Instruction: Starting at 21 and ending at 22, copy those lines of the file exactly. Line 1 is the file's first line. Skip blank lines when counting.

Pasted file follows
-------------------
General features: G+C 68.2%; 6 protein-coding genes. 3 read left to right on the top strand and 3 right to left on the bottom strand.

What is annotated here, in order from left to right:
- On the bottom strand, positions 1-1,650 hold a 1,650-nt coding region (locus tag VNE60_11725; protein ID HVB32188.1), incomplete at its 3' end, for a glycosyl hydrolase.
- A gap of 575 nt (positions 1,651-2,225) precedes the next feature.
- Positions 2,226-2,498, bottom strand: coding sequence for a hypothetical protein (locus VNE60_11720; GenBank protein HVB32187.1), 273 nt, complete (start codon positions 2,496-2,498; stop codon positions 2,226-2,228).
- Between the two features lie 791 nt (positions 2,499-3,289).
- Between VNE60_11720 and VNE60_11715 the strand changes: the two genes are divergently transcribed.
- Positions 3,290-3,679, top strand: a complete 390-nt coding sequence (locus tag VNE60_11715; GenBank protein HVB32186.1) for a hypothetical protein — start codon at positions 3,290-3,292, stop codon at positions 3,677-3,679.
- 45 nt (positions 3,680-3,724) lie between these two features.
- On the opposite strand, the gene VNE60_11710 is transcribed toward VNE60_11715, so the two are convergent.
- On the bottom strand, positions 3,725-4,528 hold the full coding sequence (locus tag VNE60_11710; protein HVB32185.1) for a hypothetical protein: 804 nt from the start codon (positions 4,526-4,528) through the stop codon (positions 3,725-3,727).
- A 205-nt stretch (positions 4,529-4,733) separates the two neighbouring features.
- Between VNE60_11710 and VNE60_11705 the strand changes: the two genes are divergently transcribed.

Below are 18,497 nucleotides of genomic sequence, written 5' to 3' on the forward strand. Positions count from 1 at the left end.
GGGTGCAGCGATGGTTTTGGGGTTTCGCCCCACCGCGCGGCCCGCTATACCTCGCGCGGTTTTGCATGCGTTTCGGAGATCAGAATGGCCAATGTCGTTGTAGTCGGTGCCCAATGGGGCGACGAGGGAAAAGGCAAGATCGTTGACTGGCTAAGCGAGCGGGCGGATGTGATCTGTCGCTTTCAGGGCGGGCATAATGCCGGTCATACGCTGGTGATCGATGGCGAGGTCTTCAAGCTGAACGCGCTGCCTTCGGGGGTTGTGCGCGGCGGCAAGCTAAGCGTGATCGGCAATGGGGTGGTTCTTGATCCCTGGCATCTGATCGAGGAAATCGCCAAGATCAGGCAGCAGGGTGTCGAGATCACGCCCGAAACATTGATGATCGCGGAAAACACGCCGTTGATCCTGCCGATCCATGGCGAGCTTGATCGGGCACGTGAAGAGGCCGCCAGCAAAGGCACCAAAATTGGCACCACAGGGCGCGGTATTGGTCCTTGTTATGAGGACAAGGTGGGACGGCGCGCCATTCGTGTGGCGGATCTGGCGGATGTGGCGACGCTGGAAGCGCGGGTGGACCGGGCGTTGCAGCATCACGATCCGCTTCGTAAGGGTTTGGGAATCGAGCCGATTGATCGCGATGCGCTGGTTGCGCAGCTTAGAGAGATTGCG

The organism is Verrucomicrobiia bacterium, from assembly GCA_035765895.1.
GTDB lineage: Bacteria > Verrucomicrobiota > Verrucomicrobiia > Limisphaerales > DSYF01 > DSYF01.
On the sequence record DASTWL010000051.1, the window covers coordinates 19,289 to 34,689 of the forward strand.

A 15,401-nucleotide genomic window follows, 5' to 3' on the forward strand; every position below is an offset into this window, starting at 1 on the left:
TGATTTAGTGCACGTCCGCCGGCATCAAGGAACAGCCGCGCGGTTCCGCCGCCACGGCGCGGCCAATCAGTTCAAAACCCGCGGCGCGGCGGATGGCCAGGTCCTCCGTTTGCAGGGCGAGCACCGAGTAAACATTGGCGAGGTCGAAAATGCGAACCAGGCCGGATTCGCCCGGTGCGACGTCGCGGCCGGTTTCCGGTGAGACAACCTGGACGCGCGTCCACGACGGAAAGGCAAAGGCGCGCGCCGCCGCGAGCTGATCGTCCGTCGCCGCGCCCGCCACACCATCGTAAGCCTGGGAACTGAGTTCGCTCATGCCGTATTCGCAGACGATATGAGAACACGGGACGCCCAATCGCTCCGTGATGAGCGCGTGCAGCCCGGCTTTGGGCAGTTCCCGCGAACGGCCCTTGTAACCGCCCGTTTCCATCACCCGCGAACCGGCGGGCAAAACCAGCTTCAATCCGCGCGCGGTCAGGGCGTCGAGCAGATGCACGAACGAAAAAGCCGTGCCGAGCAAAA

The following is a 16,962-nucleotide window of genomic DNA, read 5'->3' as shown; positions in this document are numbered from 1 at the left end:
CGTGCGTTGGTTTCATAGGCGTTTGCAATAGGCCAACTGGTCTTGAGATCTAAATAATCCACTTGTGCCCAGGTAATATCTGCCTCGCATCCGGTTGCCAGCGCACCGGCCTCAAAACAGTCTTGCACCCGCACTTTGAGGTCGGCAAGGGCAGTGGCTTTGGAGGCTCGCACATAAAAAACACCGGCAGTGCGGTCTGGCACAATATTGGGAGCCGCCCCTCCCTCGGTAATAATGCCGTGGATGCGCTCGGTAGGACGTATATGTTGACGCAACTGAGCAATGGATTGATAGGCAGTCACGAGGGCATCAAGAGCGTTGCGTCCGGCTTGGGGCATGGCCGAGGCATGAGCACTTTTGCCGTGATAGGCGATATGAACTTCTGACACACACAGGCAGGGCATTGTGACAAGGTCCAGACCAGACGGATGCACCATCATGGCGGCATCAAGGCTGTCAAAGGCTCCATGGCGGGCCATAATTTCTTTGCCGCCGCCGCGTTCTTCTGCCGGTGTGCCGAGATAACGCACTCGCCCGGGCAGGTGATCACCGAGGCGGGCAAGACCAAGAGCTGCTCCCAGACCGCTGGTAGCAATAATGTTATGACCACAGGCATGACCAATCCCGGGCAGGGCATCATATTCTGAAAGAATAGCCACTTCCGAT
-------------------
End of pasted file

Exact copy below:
The following is a 16,962-nucleotide window of genomic DNA, read 5'->3' as shown; positions in this document are numbered from 1 at the left end:
CGTGCGTTGGTTTCATAGGCGTTTGCAATAGGCCAACTGGTCTTGAGATCTAAATAATCCACTTGTGCCCAGGTAATATCTGCCTCGCATCCGGTTGCCAGCGCACCGGCCTCAAAACAGTCTTGCACCCGCACTTTGAGGTCGGCAAGGGCAGTGGCTTTGGAGGCTCGCACATAAAAAACACCGGCAGTGCGGTCTGGCACAATATTGGGAGCCGCCCCTCCCTCGGTAATAATGCCGTGGATGCGCTCGGTAGGACGTATATGTTGACGCAACTGAGCAATGGATTGATAGGCAGTCACGAGGGCATCAAGAGCGTTGCGTCCGGCTTGGGGCATGGCCGAGGCATGAGCACTTTTGCCGTGATAGGCGATATGAACTTCTGACACACACAGGCAGGGCATTGTGACAAGGTCCAGACCAGACGGATGCACCATCATGGCGGCATCAAGGCTGTCAAAGGCTCCATGGCGGGCCATAATTTCTTTGCCGCCGCCGCGTTCTTCTGCCGGTGTGCCGAGATAACGCACTCGCCCGGGCAGGTGATCACCGAGGCGGGCAAGACCAAGAGCTGCTCCCAGACCGCTGGTAGCAATAATGTTATGACCACAGGCATGACCAATCCCGGGCAGGGCATCATATTCTGAAAGAATAGCCACTTCCGAT